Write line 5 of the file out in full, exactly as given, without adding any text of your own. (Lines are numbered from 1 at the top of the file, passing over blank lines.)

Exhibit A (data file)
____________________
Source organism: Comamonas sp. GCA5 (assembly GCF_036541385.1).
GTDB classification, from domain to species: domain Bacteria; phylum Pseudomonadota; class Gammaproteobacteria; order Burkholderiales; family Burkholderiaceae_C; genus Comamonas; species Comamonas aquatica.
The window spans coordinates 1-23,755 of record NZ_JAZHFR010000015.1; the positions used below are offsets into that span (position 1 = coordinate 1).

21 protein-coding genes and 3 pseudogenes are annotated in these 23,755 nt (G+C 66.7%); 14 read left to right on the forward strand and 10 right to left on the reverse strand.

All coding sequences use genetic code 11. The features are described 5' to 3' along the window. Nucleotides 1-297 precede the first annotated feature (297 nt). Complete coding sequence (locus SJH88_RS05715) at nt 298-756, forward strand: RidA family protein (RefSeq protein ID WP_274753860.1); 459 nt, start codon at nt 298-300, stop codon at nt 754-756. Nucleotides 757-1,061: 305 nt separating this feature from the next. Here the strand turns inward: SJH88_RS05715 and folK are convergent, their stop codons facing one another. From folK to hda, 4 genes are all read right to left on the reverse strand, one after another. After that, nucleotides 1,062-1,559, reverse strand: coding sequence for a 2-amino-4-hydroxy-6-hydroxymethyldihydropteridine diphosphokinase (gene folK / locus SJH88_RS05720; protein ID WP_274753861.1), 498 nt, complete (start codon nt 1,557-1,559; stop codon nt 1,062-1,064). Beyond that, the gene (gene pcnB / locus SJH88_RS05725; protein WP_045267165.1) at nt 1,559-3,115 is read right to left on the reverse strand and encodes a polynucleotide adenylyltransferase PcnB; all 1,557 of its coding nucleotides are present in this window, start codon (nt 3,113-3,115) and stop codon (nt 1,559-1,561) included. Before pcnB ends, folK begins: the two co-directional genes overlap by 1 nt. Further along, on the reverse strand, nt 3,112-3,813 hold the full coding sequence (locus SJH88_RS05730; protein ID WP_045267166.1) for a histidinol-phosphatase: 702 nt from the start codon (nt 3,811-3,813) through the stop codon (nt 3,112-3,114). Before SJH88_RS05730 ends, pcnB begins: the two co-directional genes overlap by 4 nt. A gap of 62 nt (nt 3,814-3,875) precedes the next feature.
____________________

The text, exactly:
All coding sequences use genetic code 11. The features are described 5' to 3' along the window. Nucleotides 1-297 precede the first annotated feature (297 nt). Complete coding sequence (locus SJH88_RS05715) at nt 298-756, forward strand: RidA family protein (RefSeq protein ID WP_274753860.1); 459 nt, start codon at nt 298-300, stop codon at nt 754-756. Nucleotides 757-1,061: 305 nt separating this feature from the next. Here the strand turns inward: SJH88_RS05715 and folK are convergent, their stop codons facing one another. From folK to hda, 4 genes are all read right to left on the reverse strand, one after another. After that, nucleotides 1,062-1,559, reverse strand: coding sequence for a 2-amino-4-hydroxy-6-hydroxymethyldihydropteridine diphosphokinase (gene folK / locus SJH88_RS05720; protein ID WP_274753861.1), 498 nt, complete (start codon nt 1,557-1,559; stop codon nt 1,062-1,064). Beyond that, the gene (gene pcnB / locus SJH88_RS05725; protein WP_045267165.1) at nt 1,559-3,115 is read right to left on the reverse strand and encodes a polynucleotide adenylyltransferase PcnB; all 1,557 of its coding nucleotides are present in this window, start codon (nt 3,113-3,115) and stop codon (nt 1,559-1,561) included. Before pcnB ends, folK begins: the two co-directional genes overlap by 1 nt. Further along, on the reverse strand, nt 3,112-3,813 hold the full coding sequence (locus SJH88_RS05730; protein ID WP_045267166.1) for a histidinol-phosphatase: 702 nt from the start codon (nt 3,811-3,813) through the stop codon (nt 3,112-3,114). Before SJH88_RS05730 ends, pcnB begins: the two co-directional genes overlap by 4 nt. A gap of 62 nt (nt 3,814-3,875) precedes the next feature.